Woman In Van Shooting Cites Fear For Family
SANTA FE, N.M. (AP) — The Memphis, Tenn., woman whose minivan was fired on by a New Mexico state police officer after a chaotic traffic stop says she was trying to keep her five children safe when she fled police, according to a written statement.
Oriana Farrell drove off from police near Taos on Oct. 28 after being pulled over for speeding and refusing to sign her ticket. After being stopped again, a videotape that has circulated widely on the Internet shows a police officer trying to pull her from her vehicle when she refuses to get out, her teenage son physically confronting the officer, the officer breaking out one of the vehicle’s windows and another officer firing shots as she again drove away.
The Santa Fe New Mexican (http://bit.ly/1ejUKxz ) reported Thursday that Farrell submitted a handwritten statement to the Taos News after being jailed.
Her statement fails to say why she refused to sign her citation and then drove off from her initial traffic stop. But in reference to the officer who fired shots at the vehicle, she said she was trying to get her children away from “such a terrifying individual.”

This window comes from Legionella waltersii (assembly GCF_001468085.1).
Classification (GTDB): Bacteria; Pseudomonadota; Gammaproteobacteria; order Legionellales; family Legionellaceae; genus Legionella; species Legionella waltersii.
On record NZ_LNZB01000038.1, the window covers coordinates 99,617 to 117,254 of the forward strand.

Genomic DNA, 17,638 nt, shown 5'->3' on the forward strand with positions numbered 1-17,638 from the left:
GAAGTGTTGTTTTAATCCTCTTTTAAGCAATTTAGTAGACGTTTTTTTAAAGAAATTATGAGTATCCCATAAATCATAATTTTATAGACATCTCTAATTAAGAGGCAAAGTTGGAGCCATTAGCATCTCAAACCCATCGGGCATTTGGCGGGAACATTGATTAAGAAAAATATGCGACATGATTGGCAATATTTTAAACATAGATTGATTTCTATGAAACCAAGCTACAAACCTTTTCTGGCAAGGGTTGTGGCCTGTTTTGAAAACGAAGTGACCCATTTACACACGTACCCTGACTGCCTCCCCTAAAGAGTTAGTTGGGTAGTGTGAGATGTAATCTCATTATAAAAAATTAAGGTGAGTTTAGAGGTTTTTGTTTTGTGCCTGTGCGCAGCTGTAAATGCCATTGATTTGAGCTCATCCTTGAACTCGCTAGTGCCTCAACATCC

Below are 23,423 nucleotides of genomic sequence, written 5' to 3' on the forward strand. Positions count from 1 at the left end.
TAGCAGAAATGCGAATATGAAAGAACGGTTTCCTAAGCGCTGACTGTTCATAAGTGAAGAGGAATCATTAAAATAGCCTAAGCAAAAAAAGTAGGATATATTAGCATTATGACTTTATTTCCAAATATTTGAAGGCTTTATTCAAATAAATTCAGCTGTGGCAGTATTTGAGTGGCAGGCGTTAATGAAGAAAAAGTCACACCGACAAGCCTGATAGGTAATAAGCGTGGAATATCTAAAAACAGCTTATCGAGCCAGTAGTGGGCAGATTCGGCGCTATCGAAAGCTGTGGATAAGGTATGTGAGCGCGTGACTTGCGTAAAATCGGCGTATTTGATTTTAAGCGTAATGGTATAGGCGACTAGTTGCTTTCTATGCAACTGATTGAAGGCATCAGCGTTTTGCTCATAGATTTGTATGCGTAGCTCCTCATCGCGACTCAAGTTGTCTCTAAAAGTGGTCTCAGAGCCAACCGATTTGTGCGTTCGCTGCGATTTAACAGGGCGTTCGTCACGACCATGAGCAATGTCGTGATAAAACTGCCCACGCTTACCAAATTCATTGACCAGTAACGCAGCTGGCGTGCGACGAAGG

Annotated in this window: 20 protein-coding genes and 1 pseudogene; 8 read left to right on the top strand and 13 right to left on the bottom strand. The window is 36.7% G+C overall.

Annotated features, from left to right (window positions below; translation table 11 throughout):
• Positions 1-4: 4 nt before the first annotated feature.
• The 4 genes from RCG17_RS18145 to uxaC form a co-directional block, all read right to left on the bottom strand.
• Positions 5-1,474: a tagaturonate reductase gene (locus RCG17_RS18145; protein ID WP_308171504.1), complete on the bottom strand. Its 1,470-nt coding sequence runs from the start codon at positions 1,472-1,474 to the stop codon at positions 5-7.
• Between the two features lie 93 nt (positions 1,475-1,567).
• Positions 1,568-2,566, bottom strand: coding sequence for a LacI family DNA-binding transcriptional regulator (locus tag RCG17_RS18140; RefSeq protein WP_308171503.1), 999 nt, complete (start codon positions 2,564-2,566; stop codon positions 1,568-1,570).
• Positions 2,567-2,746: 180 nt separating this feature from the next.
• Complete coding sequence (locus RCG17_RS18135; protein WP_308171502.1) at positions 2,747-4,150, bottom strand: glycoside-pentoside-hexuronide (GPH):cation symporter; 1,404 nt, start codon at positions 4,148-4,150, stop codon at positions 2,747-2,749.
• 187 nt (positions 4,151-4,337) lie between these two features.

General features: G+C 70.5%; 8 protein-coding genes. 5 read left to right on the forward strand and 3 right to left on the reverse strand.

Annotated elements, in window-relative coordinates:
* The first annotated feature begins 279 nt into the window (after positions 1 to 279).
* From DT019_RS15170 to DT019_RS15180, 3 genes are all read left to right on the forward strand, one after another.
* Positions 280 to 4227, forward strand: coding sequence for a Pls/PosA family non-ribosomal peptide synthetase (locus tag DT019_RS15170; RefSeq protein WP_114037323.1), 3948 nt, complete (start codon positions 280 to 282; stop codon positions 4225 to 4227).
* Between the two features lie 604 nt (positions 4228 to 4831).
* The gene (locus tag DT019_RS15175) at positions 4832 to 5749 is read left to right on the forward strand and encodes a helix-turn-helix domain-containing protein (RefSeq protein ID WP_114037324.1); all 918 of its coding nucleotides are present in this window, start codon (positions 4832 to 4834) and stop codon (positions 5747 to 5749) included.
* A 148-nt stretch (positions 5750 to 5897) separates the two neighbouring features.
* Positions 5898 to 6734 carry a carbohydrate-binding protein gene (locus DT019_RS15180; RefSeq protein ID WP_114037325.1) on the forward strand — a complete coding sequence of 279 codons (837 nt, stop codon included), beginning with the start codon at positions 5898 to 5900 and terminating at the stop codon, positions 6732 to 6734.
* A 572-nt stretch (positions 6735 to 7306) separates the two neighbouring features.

“A uniformed officer can shoot three bullets at my van and be considered to be ‘doing his job,’ but my doing what I can to get my own children away from such a terrifying individual has been termed ‘child abuse’ and ‘endangerment,'” she wrote.
The letter also stated: “An officer can use a baton to smash a glass window directly into the faces of my four young sons who were riding in the backseat, but somehow my attempts to protect them from further harm are dismissed because the perpetrator wore an official ‘state uniform,’ and has been hired to ‘protect and serve.'”
State police are investigating. The officer who fired the shots said he was trying to shoot out a tire to immobilize the van.
The mother and teen were arrested in front of a hotel after a brief chase. She has since been released on bond and faces charges of child abuse, fleeing and misdemeanor possession of drug paraphernalia for a pair of marijuana pipes found in the van.
Farrell’s attorney, Alan Maestas, has not returned phone calls to The Associated Press. His office on Thursday said he was on vacation. Maestas, however, suggested to a judge last week that Farrell was acting out of fear for the safety of her children.
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